How to root Android using Ubuntu

update 27.10.2018 – use TWRP instead of CWM (discontinued)
update 14.10.2017 – new instructions to set-up udev rules
update 26.02.2016 – instructions for Android 6 Marshmallow

The Big Picture

Android consists of three parts relevant to rooting

  1. the bootloader
  2. recovery system
  3. main system

typically only the main system is running, that is the Linux Kernel, the launcher, the phone app etc.. If we talk about rooting, that means we want to add an additional app to the main system which has access to secured parts of the system and acts as a gatekeeper for other apps that also want to get access.

The problem is the secured parts of the system are locked down – otherwise they would not be secure. This means that we can not simply install that app (e.g. an apk) from within the main system.

Therefore we have to go one level down. This is where the recovery system is. Typically you do not see it, as it is only active when the main system can not run – either because a system update is installed or because you do a factory reset.
As the recovery system can do a full system update, it means that it has also access to the secured parts of the main system – exactly what we need.
The stock recovery system obviously does not allow altering the main system – otherwise everybody could get your private data if you lose your phone.
So we need to replace it as well. But before that we have to talk about the bootloader.

The bootloader is a tiny piece of software which decides whether to start the recovery or the main system (or another main system, like Ubuntu Phone).
In the default configuration in only starts systems that it knows and trusts. In this configuration the bootloader is called locked.
Although this prevents malicious software to change the phone and spy on us, it also prevents us from replacing the recovery system. By the way, this concept is also coming to the PC where it is called UEFI secure-boot.

Here is a graphical overview of the Android components:


So what we need to do in order to get root access is

  1. unlock the bootloader
  2. replace the recovery system
  3. install a superuser app

Note that unlocking the bootloader also allows attackers to circumvent any of the android security features (PIN etc). It becomes possible to access all the files on the device using a different recovery system. (unless userdata is encrypted)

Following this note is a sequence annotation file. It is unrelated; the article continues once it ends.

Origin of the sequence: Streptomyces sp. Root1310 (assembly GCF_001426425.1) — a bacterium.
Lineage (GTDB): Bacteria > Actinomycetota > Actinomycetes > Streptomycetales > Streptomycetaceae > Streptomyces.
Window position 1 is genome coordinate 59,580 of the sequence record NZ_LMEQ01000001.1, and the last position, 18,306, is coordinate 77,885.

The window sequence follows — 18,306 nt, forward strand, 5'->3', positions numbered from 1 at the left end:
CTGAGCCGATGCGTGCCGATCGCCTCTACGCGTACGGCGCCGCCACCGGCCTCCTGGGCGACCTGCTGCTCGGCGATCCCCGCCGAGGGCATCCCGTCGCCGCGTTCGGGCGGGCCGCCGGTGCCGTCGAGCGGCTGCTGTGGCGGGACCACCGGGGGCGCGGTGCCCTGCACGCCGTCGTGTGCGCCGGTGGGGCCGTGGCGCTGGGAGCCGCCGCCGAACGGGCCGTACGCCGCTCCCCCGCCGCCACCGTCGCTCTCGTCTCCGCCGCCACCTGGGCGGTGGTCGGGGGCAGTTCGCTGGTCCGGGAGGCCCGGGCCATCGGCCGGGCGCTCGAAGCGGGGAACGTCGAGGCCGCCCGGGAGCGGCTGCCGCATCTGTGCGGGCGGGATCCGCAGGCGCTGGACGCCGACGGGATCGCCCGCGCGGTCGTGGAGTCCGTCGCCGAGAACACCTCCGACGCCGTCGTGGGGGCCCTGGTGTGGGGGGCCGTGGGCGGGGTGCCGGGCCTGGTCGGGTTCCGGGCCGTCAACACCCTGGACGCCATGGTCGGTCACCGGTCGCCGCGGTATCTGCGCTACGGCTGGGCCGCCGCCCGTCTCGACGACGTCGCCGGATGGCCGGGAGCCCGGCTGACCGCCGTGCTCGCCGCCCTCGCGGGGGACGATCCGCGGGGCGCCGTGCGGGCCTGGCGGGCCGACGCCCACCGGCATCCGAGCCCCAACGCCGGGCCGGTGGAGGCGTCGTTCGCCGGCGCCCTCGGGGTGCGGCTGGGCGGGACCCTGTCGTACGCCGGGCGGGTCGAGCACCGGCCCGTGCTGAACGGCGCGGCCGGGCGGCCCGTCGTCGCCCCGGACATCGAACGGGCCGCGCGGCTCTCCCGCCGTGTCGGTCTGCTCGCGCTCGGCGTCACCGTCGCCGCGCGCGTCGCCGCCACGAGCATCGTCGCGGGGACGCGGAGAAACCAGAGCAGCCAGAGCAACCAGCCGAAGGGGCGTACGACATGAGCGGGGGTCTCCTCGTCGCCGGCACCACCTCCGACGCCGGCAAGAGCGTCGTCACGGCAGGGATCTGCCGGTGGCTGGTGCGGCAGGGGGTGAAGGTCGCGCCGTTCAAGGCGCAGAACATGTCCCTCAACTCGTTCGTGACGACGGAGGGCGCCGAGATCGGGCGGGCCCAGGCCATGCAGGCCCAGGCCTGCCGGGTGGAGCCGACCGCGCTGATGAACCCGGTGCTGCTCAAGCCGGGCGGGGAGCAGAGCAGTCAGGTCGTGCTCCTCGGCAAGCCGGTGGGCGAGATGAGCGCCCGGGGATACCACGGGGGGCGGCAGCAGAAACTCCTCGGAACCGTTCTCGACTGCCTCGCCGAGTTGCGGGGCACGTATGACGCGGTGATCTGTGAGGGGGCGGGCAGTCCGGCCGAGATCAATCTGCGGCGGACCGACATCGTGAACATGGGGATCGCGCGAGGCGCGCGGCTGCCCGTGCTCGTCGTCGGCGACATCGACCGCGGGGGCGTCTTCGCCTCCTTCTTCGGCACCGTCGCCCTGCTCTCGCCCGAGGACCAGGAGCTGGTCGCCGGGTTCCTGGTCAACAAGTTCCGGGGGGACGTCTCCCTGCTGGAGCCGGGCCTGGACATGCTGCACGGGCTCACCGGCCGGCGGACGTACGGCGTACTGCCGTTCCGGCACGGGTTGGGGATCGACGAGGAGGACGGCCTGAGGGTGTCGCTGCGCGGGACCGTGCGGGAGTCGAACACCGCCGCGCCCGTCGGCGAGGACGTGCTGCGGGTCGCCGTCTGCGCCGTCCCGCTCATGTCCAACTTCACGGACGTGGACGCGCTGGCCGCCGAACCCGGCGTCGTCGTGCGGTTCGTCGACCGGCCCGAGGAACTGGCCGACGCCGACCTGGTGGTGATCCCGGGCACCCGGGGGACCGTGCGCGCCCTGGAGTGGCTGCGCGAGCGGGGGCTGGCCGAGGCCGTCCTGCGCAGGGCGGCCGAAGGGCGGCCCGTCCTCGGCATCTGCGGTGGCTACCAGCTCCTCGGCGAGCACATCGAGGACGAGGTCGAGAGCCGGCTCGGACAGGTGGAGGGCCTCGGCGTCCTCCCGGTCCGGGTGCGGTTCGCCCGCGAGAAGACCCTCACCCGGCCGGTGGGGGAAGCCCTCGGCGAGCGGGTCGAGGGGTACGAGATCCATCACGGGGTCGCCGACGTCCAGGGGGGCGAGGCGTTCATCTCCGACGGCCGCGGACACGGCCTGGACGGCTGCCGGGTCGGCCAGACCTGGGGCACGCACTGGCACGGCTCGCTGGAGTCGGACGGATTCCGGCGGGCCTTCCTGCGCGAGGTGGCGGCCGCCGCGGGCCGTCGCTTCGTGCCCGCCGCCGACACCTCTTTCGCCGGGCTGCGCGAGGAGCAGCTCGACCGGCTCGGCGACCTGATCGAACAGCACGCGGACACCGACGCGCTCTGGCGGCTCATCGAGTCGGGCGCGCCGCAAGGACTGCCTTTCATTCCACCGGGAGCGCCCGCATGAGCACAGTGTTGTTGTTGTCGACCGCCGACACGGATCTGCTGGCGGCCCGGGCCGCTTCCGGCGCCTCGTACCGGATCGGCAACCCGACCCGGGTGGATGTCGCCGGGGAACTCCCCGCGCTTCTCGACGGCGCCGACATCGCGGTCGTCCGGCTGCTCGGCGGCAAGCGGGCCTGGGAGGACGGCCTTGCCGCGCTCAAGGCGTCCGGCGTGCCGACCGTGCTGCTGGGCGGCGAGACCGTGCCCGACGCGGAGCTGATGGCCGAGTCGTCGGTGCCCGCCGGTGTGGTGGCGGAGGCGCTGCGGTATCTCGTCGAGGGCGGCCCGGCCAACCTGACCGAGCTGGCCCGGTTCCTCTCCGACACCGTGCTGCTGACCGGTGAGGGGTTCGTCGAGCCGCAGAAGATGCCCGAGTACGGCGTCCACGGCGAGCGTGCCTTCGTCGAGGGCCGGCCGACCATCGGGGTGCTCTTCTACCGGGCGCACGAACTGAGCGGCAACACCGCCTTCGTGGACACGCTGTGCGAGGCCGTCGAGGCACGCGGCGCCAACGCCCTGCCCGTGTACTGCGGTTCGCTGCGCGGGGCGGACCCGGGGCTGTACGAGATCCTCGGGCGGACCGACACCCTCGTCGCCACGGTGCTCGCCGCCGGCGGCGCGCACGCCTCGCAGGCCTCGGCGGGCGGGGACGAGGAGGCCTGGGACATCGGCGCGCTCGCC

Therefore android will wipe all userdata when the bootloader state is changed from locked to unlocked.

So if you lose your unlocked device or it gets stolen, you better hope the thief is not tech savvy.


First you need to install the fastboot binary to be able to perform low-level communication with the device

apt-get install android-tools-fastboot android-tools-adb android-sdk-platform-tools-common

The android-sdk-platform-tools-common package most importantly contains a whitelist (/lib/udev/rules.d/51-android.rules) with devices to which users can send commands over USB, so you do not have to run fastboot as root.

Now you have to reboot into fastboot mode. Usually there is a key combination you have to press on startup.

Remember this key combination as you will need some more times.

Samsung Devices however, like the Galaxy S3, do not support the fastboot mode – instead they have a download mode, which uses a proprietary Samsung protocol. To flash those you have to use the Heimdall tool. While this article does not cover the heimdall CLI calls, the general discussion still applies.

Unlocking the Bootloader

last warning: this will wipe all user data on the device

for google devices, like a Nexus 4 or Nexus 7 it is just do

fastboot oem unlock

if you have a Sony Xperia device, like a Xperia Z, you additionally have to request a unlock key and then do

fastboot oem unlock 0x<KEY>

where <KEY> is the key you obtained.